The two books arrived on my desk within days of each other. Two books that got down to the heart of the matter to the essential muscle of life. Each was about coronary disease and each was about love -- the double role and meaning of this vital organ.
In the first, "Heartsounds," Martha Weinman Lear chronicles in honest detail and language life with her 53-year-old doctor husband, from his first attack through his slow, unwilling descent into death.
It is painfully vivid, pulsating with his strength and illness, fibrillating with his powerlessness and their mutual pain.
The second, "Thursday's Child," by Victoria Poole, is plainer and more upbeat from the cover to the conclusion. This mother writes about her 17-year-old son, whose heart disease led to a transplant.
The two stories end differently. Today Dr. Harold Lear is dead. Sam Poole is now a sophomore at Stanford, living with 50 medications and their endless side effects. "When you consider the alternaive," he says, "that's not much."
But what struck me most was not the different endings but the similar feelings. At some moment, each family desperately wanted its doctors to "Do Something!" As martha Lear wrote, "I cannot make peace with it. I believed that I could but I cannot. Simply to stand by and let his heart, this part that should be a replaceable part, keep slowing down, fizzling out: and then he is gone."
I was sensitive to this, I'm sure, because a few weeks ago the Massachusetts General Hospital decided Not to Do Something, not to do precisely what had saved Sam Poole, precisely what Martha Lear grasped at: heart transplants.
The MGH -- satirzed as "Man's Greatest Hospital," characterized often as the most prestigious hospital in the world -- made a difficult and influential decision not to do heart transplants, because "in an age where technology so prevades the medical community, there is a clear responsibility to evaluate new procedures in terms of the greatest good for the greatest number."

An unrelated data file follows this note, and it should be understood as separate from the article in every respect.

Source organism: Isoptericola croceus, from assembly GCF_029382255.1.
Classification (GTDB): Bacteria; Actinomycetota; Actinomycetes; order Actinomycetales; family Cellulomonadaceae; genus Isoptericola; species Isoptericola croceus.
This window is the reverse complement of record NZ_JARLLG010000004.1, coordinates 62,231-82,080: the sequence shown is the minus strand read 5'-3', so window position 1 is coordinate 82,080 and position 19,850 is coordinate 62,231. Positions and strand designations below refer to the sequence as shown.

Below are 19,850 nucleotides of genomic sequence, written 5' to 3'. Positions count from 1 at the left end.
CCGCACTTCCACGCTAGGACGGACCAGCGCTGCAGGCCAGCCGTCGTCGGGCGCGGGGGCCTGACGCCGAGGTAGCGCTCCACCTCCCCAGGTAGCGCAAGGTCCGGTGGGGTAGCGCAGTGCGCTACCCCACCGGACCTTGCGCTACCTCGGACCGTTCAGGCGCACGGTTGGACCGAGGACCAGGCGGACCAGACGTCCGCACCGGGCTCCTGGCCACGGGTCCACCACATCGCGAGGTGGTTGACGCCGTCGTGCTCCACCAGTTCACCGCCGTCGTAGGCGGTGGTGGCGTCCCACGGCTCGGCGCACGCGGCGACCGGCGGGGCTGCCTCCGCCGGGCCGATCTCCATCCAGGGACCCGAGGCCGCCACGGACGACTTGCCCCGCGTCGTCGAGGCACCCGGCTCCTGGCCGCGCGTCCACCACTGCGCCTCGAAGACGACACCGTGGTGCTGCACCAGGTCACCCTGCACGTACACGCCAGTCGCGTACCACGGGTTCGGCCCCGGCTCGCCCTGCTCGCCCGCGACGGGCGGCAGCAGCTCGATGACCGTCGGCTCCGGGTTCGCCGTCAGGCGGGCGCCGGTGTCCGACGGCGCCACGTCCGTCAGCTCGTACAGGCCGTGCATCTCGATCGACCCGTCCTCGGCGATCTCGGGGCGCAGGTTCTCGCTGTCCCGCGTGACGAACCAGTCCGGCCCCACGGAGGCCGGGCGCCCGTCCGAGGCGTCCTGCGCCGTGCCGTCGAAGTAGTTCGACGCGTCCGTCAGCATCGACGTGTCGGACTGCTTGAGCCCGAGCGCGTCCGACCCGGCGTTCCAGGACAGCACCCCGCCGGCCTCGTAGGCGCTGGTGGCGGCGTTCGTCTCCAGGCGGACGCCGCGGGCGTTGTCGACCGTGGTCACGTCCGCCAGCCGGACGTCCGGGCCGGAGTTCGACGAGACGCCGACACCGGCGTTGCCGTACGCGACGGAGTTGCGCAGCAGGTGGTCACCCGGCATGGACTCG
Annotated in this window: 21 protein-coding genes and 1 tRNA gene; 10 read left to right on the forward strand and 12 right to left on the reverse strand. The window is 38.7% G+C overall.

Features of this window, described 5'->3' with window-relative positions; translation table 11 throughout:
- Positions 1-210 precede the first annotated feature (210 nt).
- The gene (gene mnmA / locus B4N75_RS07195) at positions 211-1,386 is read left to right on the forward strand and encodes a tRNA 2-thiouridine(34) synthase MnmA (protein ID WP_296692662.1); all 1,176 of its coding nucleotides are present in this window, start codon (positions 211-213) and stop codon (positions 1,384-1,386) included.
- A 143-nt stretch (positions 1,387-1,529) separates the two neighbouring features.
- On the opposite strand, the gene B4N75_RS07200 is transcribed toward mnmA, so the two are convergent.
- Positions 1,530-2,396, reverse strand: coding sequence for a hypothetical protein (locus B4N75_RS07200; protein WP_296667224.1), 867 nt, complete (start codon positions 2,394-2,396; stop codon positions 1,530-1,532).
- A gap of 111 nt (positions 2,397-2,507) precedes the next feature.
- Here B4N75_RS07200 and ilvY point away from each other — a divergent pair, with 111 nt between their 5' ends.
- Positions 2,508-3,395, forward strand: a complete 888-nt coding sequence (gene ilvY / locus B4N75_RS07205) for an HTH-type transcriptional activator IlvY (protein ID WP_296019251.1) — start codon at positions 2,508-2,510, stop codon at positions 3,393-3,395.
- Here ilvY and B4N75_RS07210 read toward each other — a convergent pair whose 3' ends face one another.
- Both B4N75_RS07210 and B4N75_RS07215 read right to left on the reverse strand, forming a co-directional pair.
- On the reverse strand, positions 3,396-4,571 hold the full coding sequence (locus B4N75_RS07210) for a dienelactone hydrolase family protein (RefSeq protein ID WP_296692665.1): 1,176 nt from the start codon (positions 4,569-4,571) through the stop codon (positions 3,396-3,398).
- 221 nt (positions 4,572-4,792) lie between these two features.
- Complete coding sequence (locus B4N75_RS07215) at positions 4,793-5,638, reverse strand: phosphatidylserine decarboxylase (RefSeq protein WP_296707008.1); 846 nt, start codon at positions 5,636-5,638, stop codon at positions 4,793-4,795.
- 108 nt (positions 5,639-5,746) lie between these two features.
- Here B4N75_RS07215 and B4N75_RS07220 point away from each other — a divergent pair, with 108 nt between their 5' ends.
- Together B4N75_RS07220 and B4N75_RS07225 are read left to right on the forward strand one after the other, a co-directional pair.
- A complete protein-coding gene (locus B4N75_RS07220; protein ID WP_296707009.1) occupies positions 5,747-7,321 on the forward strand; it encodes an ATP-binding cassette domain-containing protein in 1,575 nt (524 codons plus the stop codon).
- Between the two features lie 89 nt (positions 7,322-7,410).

The decision was surprising for many reasons. In medicine, doctors are taught to respond to the pain of the patient in front of them. To Do Something for one Harold Lear, one Sam Poole. At medical reasearch centers, the elite often prefer that "Something" to be "interesting" and innovative, and transplants are both. Often doctors have adopted new procedures first and worried about the consequences later.
Furthermore, the transplant operation is not as risky as it was in 1967 when Dr. Christiaan Barnard kept his first patient alive for 18 days. Today at Stanford University, whre the heart team has the most experienced and extensive program, 65 percent of the carefully screened transplants live a year; half are alive after five years.
So, when the MGH talks about the greatest good for the greatest number, and turns away from transplants, it is a neon sign of change. It is a blinking announcement of the arrival of the Medical Age of Limits.
The dialogue about "resources" -- about allocating time and money and people -- is a dialogue about short supply. We have stopped believing that we can do everything -- in science, in family life, in government, in industry -- and have begun talking about choosing. This is one of medicine's tough choices.
Heart transplants are as limited as heart donors. We can only "harvest" an estimated 1,000 hearts a year for an estimated 15,000 to 75,000 potential patients. Should we then spend $100,000 for one year of life for a successful transplant? How do we comparison-shop the price of that life versus others that might be saved?
Should we use our resources to give a Sam Poole a new heart, or perhaps to improve the procedures and care given to a Dr. Harold Lear? Should we concentrate on giveing a Dr. Lear more quality care at the outset, or in providing him with the transplant he finally requested at the end? Is it moral not to do everything we are able to do?
The questions that responsible medical people are dealing with have no right or wrong answers. Increasingly, they have to make judgment calls, close calls. And the answers will course through the lifelines of very real people like the Lears and the Pooles.